About the Book: Twice each day the holy island of Lindisfarne is cut off from the mainland by the incoming tide. Slight and ginger-bearded, Aidan the photographer and accidental sleuth brings his inquisitive eight-year-old daughter Melangell to the retreat centre on Lindisfarne. There they meet Lucy, a young Methodist minister with a painful past, who is running a course on Northumbrian saints. When one of the course members is found dead on the beach, suspicion falls on one guest, then another. Or could the tides have allowed a murderer to come from the mainland? Then someone from Lucy’s previous life makes a most unwelcome appearance… –
I read The Hunted Hare which is book 1 in The Aidan Mysteries series last year and if you remember it was a book I both liked and disliked – with Death on Lindisfarne it was completely different. I liked following Aidan and his daughter Melangell to the island of Lindisfarne, which I’ve read of in other books and enjoy reading to know more about this famed island which is cut off from the mainland each day. This book takes place 6 months after Aidan loses his wife, which is why they were on holiday in The Hunted Hare so that they could have one last family vacation before she succumbed to her cancer – Aidan is still caught up in the grief of losing his wife but hates all the pitiful looks he gets as many assume he’s a divorced, single father.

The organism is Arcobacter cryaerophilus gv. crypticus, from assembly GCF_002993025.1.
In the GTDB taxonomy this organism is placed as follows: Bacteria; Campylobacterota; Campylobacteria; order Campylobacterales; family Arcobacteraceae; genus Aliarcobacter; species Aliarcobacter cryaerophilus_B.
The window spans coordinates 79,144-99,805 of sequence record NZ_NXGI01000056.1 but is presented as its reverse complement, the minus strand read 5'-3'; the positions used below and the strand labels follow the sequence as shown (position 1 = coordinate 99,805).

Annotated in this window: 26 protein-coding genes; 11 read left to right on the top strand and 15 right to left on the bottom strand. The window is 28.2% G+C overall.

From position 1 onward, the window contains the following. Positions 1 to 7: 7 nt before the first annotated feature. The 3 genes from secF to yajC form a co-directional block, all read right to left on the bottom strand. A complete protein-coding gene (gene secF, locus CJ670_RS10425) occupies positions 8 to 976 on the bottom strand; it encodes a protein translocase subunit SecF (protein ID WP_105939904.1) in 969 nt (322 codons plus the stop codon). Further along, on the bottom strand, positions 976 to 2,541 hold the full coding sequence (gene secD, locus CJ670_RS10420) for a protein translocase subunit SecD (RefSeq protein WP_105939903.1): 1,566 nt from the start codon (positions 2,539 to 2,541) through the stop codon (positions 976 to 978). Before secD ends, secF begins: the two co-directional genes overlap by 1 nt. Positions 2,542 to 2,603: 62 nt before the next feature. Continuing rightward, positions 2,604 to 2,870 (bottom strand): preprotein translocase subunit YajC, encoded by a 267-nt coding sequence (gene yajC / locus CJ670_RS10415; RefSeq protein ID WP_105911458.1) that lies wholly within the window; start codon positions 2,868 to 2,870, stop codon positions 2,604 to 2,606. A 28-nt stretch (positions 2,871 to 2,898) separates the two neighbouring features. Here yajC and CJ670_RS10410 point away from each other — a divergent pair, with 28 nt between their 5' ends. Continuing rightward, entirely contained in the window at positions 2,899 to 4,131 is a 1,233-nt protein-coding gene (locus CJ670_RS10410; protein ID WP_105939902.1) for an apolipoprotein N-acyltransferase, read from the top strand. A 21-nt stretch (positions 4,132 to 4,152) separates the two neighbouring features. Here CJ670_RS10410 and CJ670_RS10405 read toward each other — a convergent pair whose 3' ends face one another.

The elderly couple in the book, the Cavendishes (if I’ve misspelled their name I apologize), really rubbed me the wrong way from the get go and I found it somewhat odd that no one, including Aidan who left Melangell in their care a couple of times, picked up on the odd behavior until the very end. I don’t want to give away the whole story and spoil it for everyone else but suffice to say it ended unlike I thought it would but at the same time the suspects were who I thought they were. There were a couple cuss words in this book, however they came from the ‘bad’ character and therefore I was a bit more able to overlook them and it wasn’t taking the Lord’s name in vain – but my other issue from book 1, was non-extant in this one.
Reverend Lucy was quite a bit more liberal in her approaches to life – such as being a female ordained minister in the Methodist church and also seeming to lean toward other liberal areas whereas the other Pastor who was there for the teaching was made out to be hard hearted and mean in how he dealt with women (because he believed in the Bible’s teaching of women and pastorates) as well as other conservative leanings – it seems there were some biases to these two characters in how each was made to be perceived by the reader. Regardless I truly enjoyed this book in the series and spent just one day reading – I look forward to book 3, hopefully in the near future.
(c) 2013, Sarah Bailey/Growing for Christ, All Rights Reserved, Unauthorized Duplication is a Violation of Applicable Laws